Scanning the System: Support for Quality Programming in Philadelphia’s Out-of-School Time

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Publication Date
June 2017

Abstract

Approximately a quarter of a million school-aged children and youth live in Philadelphia. No exact count exists of how many participate in Out-of-School Time (OST) programs. The City of Philadelphia estimates that 187,000 children and youth participate in the OST programs it funds annually, investing approximately $41 million per year. Other funders, including the Commonwealth of Pennsylvania and private philanthropy, contribute an estimated additional $14.3 million to Philadelphia’s OST programs. This array of funding supports hundreds of OST providers ranging in size and type.

OST programs provide, at minimum, child care for working parents before and after school, on weekends, in the evening, and during the summer. However, high-quality OST programs can also positively impact a range of academic, social, and emotional outcomes for children and youth.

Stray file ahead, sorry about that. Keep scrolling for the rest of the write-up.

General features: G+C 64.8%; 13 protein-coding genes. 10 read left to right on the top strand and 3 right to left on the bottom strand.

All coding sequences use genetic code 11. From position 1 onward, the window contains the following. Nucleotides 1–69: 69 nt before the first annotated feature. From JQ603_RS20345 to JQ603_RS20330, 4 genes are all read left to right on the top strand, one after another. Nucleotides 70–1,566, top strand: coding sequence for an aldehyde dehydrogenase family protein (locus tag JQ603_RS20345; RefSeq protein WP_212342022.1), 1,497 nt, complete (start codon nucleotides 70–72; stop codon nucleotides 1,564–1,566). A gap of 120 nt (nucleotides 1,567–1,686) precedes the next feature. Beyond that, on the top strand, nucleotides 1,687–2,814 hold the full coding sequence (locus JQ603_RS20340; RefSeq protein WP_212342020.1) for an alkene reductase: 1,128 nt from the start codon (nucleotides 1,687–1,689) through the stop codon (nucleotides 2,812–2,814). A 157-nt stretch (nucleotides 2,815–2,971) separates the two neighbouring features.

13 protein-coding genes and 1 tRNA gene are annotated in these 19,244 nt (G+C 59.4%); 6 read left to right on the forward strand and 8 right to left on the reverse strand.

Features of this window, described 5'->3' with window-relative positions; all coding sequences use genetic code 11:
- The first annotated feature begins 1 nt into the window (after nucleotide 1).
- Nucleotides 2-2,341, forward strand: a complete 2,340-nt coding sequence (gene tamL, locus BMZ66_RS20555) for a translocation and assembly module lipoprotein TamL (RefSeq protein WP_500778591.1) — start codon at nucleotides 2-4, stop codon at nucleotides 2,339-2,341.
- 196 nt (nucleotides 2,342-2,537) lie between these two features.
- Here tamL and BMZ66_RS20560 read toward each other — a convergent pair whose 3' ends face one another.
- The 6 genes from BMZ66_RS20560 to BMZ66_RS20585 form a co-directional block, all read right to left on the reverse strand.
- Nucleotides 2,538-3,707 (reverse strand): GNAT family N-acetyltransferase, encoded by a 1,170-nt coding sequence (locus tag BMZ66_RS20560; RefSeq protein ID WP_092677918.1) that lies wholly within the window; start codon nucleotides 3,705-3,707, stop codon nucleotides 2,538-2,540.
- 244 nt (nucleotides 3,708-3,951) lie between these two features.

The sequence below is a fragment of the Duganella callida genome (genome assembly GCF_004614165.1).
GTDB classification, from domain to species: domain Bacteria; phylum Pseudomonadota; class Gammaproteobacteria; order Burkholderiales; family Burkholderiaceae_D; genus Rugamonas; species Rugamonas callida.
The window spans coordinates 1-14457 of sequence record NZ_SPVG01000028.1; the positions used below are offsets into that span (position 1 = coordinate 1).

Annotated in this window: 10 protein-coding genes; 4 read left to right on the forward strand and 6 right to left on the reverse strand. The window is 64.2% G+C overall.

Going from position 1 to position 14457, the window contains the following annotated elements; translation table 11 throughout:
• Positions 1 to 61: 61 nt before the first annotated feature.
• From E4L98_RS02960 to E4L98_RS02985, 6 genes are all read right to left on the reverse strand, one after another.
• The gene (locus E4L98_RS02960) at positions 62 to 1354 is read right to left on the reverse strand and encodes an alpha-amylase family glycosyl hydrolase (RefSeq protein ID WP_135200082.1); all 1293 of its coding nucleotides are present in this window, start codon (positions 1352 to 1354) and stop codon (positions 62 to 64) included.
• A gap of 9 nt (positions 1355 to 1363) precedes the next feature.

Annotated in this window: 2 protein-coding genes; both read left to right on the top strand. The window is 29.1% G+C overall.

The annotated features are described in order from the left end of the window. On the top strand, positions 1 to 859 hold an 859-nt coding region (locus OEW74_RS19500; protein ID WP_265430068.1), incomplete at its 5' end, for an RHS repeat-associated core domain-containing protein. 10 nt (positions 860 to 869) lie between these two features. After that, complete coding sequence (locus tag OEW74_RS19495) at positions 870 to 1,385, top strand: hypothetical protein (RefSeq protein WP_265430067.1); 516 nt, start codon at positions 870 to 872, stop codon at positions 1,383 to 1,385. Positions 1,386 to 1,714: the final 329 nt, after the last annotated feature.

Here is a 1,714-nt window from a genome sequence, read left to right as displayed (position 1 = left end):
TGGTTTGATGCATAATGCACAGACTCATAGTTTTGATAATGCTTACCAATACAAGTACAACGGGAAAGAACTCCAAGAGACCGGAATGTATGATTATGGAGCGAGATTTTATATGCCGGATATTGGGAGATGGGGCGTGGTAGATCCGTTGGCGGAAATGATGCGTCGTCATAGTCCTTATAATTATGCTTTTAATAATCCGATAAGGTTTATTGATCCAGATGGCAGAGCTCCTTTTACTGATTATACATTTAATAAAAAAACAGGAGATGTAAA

The City of Philadelphia is engaged in an effort to support OST program quality as part of its larger OST strategic initiative, launched in 2017. Through these quality improvement efforts, the city hopes to better leverage the capacities of its diverse array of OST providers to improve key outcomes for children.

This report represents a first step in Philadelphia’s efforts to support OST program quality. The City of Philadelphia commissioned Research for Action (RFA) to conduct research examining what OST providers currently do to ensure program quality and to identify where providers can benefit from additional support. Ultimately, Philadelphia hopes to realign its current OST-related funding to support a shared, inclusive, and coordinated system that sets and reaches ambitious goals on behalf of its young people.

Authors

  • Tracey A. Hartmann
  • Rachel Comly
  • Molly Crofton
  • Kendra Strouf